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Africa Democracy

Modalities Of Africa's Democratic Transition, Explanations Of Africa's Democratization, Visions Of African Democracy

In the mid-1980s, democratic theory and politics in Africa entered a new phase as struggles for democratization spread across the continent and scholars began to vigorously debate the processes, prospects, and problems of Africa's democratic projects. This process was captured in an important collection edited by Peter Anyang Nyong'o, Popular Struggles for Democracy in Africa (1987), and in debates conducted in the influential newsletter of the Council for the Development of Social Science Research in Africa, Codesria Bulletin (1989). In 1990, all but five of Africa's fifty-four countries were dictatorships, either civilian or military. By 2000, the majority of these countries had introduced political reforms and had become either democratic or were in the process of becoming so. In the meantime, the literature on African democracy exploded. Initially, analyses centered on the forces behind the democratic transitions and their modalities; later they focused on the challenges of democratic consolidation. There were also vigorous debates on the meaning and content of democracy in which instrumental, institutional, cultural, and historical approaches vied for definitional, analytical, and ideological preeminence.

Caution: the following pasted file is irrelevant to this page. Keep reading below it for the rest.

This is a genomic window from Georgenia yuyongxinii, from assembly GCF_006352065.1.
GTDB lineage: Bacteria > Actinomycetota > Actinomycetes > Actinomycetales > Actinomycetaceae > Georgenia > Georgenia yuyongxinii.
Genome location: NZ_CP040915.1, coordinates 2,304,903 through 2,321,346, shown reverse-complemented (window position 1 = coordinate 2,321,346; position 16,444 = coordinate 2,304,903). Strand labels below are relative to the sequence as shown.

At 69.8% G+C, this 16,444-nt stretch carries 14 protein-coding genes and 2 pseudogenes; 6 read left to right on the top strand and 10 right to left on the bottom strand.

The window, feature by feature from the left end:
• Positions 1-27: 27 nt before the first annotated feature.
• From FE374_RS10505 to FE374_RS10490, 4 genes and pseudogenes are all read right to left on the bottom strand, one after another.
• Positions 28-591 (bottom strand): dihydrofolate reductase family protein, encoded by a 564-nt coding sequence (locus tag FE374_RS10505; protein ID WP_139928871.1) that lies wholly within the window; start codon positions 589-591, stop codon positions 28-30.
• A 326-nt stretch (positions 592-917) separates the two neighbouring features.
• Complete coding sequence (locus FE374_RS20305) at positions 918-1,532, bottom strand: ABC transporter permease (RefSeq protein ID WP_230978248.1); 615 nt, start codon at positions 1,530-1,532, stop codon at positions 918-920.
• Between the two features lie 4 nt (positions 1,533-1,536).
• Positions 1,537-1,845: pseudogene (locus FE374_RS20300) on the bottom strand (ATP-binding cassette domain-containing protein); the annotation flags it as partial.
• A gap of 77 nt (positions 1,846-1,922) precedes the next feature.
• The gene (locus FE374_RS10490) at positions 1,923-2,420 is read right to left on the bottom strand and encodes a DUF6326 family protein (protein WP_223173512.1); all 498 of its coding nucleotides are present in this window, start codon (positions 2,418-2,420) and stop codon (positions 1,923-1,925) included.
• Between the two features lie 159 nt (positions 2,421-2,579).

Before the mid-1980s, African political systems were dominated by authoritarian regimes and African political thought was preoccupied with developmentalism: how to overcome the challenges of development through socialist-or capitalist-oriented strategies. In the 1960s, many leading political scientists even applauded the one-party state as a vehicle for nation-building and economic development; it supposedly minimized societal conflicts and conformed to African cultural traditions and a preference for consensus politics. Several prominent African political leaders and thinkers—Julius Nyerere of Tanzania (1922–1999), Leopold Senghor of Senegal (1906–2001), Sekou Touré of Guinea (1922–1984), and Kwame Nkrumah of Ghana (1909–1972)—argued passionately that African socialism not only represented a creative and viable fusion between the "communal" values and practices of precolonial African societies and Western socialist ideas, but that it embodied and ensured democracy. In the self-proclaimed Marxist–Leninist regimes, such as those of Ethiopia, Mozambique, and Angola, "democratic centralism" of the ruling party was upheld as the basis of "communist democracy" and contrasted to Western "bourgeois democracy" (Zeleza, 1997, part VI; Idahosa).

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